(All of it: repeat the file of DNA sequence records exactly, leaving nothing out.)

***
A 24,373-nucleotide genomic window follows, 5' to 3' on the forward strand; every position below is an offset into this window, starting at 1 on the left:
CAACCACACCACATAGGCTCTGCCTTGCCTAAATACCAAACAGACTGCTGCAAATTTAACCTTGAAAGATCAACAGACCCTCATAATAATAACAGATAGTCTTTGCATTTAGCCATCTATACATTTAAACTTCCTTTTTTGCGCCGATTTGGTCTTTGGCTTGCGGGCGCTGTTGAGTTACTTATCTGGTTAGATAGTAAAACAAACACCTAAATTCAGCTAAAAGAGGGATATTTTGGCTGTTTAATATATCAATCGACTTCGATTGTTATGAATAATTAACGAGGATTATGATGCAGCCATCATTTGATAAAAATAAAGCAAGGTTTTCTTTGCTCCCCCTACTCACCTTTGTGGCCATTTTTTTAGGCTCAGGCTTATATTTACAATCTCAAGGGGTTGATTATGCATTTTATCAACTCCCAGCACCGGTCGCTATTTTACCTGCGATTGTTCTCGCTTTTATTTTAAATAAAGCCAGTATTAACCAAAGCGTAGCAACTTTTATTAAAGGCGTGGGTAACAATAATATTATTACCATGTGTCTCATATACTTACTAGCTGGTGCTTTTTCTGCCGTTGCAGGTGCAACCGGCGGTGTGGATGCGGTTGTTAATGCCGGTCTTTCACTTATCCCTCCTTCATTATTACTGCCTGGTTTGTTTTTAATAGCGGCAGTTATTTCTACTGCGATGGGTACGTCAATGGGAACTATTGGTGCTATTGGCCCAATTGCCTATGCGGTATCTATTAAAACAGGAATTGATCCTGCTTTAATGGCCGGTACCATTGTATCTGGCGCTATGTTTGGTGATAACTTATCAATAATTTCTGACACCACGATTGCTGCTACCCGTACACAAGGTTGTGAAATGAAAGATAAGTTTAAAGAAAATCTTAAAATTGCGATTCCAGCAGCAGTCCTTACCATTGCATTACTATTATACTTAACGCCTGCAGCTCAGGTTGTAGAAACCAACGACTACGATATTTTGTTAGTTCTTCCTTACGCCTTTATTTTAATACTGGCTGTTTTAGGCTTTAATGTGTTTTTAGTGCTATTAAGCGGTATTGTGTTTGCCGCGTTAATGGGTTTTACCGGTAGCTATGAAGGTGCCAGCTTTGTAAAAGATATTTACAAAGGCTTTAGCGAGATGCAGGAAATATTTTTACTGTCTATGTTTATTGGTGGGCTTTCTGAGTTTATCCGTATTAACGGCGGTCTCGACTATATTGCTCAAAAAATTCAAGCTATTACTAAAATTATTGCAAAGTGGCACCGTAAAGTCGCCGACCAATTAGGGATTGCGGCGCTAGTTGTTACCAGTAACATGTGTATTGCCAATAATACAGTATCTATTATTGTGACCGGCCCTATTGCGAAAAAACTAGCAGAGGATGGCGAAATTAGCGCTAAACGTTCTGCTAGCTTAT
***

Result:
A 24,373-nucleotide genomic window follows, 5' to 3' on the forward strand; every position below is an offset into this window, starting at 1 on the left:
CAACCACACCACATAGGCTCTGCCTTGCCTAAATACCAAACAGACTGCTGCAAATTTAACCTTGAAAGATCAACAGACCCTCATAATAATAACAGATAGTCTTTGCATTTAGCCATCTATACATTTAAACTTCCTTTTTTGCGCCGATTTGGTCTTTGGCTTGCGGGCGCTGTTGAGTTACTTATCTGGTTAGATAGTAAAACAAACACCTAAATTCAGCTAAAAGAGGGATATTTTGGCTGTTTAATATATCAATCGACTTCGATTGTTATGAATAATTAACGAGGATTATGATGCAGCCATCATTTGATAAAAATAAAGCAAGGTTTTCTTTGCTCCCCCTACTCACCTTTGTGGCCATTTTTTTAGGCTCAGGCTTATATTTACAATCTCAAGGGGTTGATTATGCATTTTATCAACTCCCAGCACCGGTCGCTATTTTACCTGCGATTGTTCTCGCTTTTATTTTAAATAAAGCCAGTATTAACCAAAGCGTAGCAACTTTTATTAAAGGCGTGGGTAACAATAATATTATTACCATGTGTCTCATATACTTACTAGCTGGTGCTTTTTCTGCCGTTGCAGGTGCAACCGGCGGTGTGGATGCGGTTGTTAATGCCGGTCTTTCACTTATCCCTCCTTCATTATTACTGCCTGGTTTGTTTTTAATAGCGGCAGTTATTTCTACTGCGATGGGTACGTCAATGGGAACTATTGGTGCTATTGGCCCAATTGCCTATGCGGTATCTATTAAAACAGGAATTGATCCTGCTTTAATGGCCGGTACCATTGTATCTGGCGCTATGTTTGGTGATAACTTATCAATAATTTCTGACACCACGATTGCTGCTACCCGTACACAAGGTTGTGAAATGAAAGATAAGTTTAAAGAAAATCTTAAAATTGCGATTCCAGCAGCAGTCCTTACCATTGCATTACTATTATACTTAACGCCTGCAGCTCAGGTTGTAGAAACCAACGACTACGATATTTTGTTAGTTCTTCCTTACGCCTTTATTTTAATACTGGCTGTTTTAGGCTTTAATGTGTTTTTAGTGCTATTAAGCGGTATTGTGTTTGCCGCGTTAATGGGTTTTACCGGTAGCTATGAAGGTGCCAGCTTTGTAAAAGATATTTACAAAGGCTTTAGCGAGATGCAGGAAATATTTTTACTGTCTATGTTTATTGGTGGGCTTTCTGAGTTTATCCGTATTAACGGCGGTCTCGACTATATTGCTCAAAAAATTCAAGCTATTACTAAAATTATTGCAAAGTGGCACCGTAAAGTCGCCGACCAATTAGGGATTGCGGCGCTAGTTGTTACCAGTAACATGTGTATTGCCAATAATACAGTATCTATTATTGTGACCGGCCCTATTGCGAAAAAACTAGCAGAGGATGGCGAAATTAGCGCTAAACGTTCTGCTAGCTTAT